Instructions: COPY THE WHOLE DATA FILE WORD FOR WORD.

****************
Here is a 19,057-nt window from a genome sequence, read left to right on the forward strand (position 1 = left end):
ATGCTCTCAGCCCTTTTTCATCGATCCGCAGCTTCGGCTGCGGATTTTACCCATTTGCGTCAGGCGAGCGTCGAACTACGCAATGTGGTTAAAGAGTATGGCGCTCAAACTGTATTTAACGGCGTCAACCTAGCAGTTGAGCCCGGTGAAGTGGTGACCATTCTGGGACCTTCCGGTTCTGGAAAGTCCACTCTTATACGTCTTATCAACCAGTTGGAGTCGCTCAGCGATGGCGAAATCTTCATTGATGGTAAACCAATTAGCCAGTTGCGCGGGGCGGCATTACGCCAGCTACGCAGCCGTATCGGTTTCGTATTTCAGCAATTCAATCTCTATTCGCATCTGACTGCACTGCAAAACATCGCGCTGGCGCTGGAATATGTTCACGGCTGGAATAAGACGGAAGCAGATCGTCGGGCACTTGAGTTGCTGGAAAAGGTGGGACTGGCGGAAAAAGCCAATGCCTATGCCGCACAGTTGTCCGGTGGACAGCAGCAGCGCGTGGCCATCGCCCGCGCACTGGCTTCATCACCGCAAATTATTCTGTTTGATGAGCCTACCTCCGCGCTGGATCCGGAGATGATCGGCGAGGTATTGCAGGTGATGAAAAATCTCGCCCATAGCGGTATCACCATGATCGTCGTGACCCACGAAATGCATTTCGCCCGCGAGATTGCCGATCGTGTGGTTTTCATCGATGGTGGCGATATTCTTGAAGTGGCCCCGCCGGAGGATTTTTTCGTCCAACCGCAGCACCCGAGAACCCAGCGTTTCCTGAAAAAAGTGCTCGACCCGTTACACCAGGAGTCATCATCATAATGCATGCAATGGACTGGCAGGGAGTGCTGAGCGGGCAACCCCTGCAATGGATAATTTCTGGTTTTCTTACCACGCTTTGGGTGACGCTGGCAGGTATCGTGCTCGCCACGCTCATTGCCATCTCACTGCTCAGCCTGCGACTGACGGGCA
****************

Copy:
Here is a 19,057-nt window from a genome sequence, read left to right on the forward strand (position 1 = left end):
ATGCTCTCAGCCCTTTTTCATCGATCCGCAGCTTCGGCTGCGGATTTTACCCATTTGCGTCAGGCGAGCGTCGAACTACGCAATGTGGTTAAAGAGTATGGCGCTCAAACTGTATTTAACGGCGTCAACCTAGCAGTTGAGCCCGGTGAAGTGGTGACCATTCTGGGACCTTCCGGTTCTGGAAAGTCCACTCTTATACGTCTTATCAACCAGTTGGAGTCGCTCAGCGATGGCGAAATCTTCATTGATGGTAAACCAATTAGCCAGTTGCGCGGGGCGGCATTACGCCAGCTACGCAGCCGTATCGGTTTCGTATTTCAGCAATTCAATCTCTATTCGCATCTGACTGCACTGCAAAACATCGCGCTGGCGCTGGAATATGTTCACGGCTGGAATAAGACGGAAGCAGATCGTCGGGCACTTGAGTTGCTGGAAAAGGTGGGACTGGCGGAAAAAGCCAATGCCTATGCCGCACAGTTGTCCGGTGGACAGCAGCAGCGCGTGGCCATCGCCCGCGCACTGGCTTCATCACCGCAAATTATTCTGTTTGATGAGCCTACCTCCGCGCTGGATCCGGAGATGATCGGCGAGGTATTGCAGGTGATGAAAAATCTCGCCCATAGCGGTATCACCATGATCGTCGTGACCCACGAAATGCATTTCGCCCGCGAGATTGCCGATCGTGTGGTTTTCATCGATGGTGGCGATATTCTTGAAGTGGCCCCGCCGGAGGATTTTTTCGTCCAACCGCAGCACCCGAGAACCCAGCGTTTCCTGAAAAAAGTGCTCGACCCGTTACACCAGGAGTCATCATCATAATGCATGCAATGGACTGGCAGGGAGTGCTGAGCGGGCAACCCCTGCAATGGATAATTTCTGGTTTTCTTACCACGCTTTGGGTGACGCTGGCAGGTATCGTGCTCGCCACGCTCATTGCCATCTCACTGCTCAGCCTGCGACTGACGGGCA